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Q&A: Why the disaster prevention agenda is growing more urgent

‘We don’t have 10 years, 20 years, to get this more relevant.’

Flood-affected people and livestock are ferried across a flooded field after heavy rains in Nagaon district, in India’s northeastern state of Assam, on 19 May 2022 Anuwar Hazarika/REUTERS
Flood-affected people and livestock are ferried across a flooded field after heavy rains in Nagaon district, in India’s northeastern state of Assam, on 19 May 2022.

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The disaster risk reduction movement is searching for its climate change moment.

Risk experts, civil society leaders, governments, and aid groups are in Indonesia this week for a global forum meant to focus attention on how to shrink disaster risks before larger emergencies can erupt.

They increasingly see disaster risk reduction as an obvious answer to the spiralling costs and impacts of humanitarian crises. But it often takes a back seat in the public mindset, says Mami Mizutori, the head of the UN Office for Disaster Risk Reduction, which is organising this week’s meetings.

“This agenda is not a very popular agenda: prevention,” Mizutori said in an interview. “It’s much easier for everybody to talk about disasters after they happen, and then talk about the need to respond to them, and then relief and recovery.”

Climate change is one of many factors driving today’s disaster risks. Mizutori hopes risk reduction can follow a speedier path to the mainstream than the one charted by the environmental movement – which sounded an alarm for years before the climate crisis vaulted to a top-of-mind issue as its impacts became undeniable.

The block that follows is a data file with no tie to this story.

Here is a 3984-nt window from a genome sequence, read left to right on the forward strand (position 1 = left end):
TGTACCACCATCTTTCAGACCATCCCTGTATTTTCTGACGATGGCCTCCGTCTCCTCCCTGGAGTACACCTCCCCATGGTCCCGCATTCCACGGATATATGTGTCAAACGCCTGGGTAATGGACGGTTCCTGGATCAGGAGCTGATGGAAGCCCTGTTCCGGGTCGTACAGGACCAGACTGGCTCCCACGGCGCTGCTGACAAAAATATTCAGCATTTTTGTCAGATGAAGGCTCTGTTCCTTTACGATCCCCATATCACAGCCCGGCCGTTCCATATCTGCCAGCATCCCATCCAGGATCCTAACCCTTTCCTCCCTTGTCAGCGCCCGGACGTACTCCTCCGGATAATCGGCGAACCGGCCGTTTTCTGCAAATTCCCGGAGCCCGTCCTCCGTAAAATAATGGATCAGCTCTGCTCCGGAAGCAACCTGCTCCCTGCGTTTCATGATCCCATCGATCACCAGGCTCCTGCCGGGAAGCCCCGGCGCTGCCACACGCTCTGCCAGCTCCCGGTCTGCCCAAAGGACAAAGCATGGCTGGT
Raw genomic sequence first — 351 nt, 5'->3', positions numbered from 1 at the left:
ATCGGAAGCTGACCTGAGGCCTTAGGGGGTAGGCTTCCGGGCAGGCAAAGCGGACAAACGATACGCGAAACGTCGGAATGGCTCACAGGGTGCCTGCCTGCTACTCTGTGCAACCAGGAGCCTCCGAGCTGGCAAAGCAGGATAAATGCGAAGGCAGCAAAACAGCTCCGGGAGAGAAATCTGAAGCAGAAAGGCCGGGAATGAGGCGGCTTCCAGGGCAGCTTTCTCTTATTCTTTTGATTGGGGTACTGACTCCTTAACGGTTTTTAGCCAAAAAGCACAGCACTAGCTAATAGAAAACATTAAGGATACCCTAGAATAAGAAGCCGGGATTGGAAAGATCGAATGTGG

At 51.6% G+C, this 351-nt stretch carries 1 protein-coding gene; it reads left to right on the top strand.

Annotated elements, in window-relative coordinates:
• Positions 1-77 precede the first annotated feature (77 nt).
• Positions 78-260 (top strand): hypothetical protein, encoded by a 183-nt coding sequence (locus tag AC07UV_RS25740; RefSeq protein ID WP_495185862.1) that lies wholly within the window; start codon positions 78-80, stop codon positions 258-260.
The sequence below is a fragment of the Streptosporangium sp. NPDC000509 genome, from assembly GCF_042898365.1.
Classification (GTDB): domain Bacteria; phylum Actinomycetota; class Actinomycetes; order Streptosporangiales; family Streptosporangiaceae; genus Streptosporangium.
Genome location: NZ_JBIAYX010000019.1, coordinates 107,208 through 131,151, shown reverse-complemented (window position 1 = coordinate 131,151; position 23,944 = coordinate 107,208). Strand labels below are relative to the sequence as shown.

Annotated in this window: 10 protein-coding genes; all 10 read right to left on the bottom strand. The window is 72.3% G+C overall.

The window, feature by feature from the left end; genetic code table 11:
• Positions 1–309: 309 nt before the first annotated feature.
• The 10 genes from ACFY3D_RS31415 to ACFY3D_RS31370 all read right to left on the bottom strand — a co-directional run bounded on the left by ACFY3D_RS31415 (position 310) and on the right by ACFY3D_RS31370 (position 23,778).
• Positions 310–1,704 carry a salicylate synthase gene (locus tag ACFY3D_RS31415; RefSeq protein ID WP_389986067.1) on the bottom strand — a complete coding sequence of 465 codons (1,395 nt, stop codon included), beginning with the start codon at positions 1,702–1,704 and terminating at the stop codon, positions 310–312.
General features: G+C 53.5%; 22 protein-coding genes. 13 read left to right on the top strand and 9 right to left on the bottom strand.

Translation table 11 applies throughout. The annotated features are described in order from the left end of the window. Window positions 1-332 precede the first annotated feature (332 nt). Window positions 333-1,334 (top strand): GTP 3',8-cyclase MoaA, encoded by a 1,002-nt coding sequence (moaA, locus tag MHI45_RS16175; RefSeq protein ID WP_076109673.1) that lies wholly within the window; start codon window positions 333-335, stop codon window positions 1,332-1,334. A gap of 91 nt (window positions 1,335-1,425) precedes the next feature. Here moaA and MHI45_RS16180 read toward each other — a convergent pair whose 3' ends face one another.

“It’s much easier for everybody to talk about disasters after they happen, and then talk about the need to respond to them, and then relief and recovery.”

“The problem,” she said, “is we don’t have 10 years, 20 years, to get this more relevant.”

As delegates gather for the Global Platform for Disaster Risk Reduction, Mizutori spoke to The New Humanitarian about prevention, the climate crisis, and why emergency aid plans need to think about risk.

This interview was edited for length and clarity.

The New Humanitarian: How should disaster risk reduction intersect with the humanitarian world?

Mami Mizutori: The gap between humanitarian needs and what is funded is getting bigger and bigger. This is the backdrop. 

This is only going to be more acute if we just continue to respond to disasters. That’s not what we can do anymore. We need to get ahead of the curve of disasters. We have to be able to reduce the vulnerability, the exposure – and also the hazards, too, by climate action – before a hazard becomes a disaster. Because disasters don’t have to devastate.

There should be more investment in disaster risk reduction in a general context, but also more concretely when there is humanitarian action.

Humanitarian relief, humanitarian action, so far, does not really embed a lot of risk-informed activities because the capacity is not there, because maybe the consideration is not even there. We have to change that.

For that, we need better collaboration and coordination – among the UN system, but including all the humanitarian actors on the ground.

So that when we are designing and implementing plans of humanitarian actions, that they do integrate risk-informed decisions. You can’t just do that if people do not have the capacity, do not have the knowledge or expertise, around what is risk-informed action. So that part of capacity development also has to come out.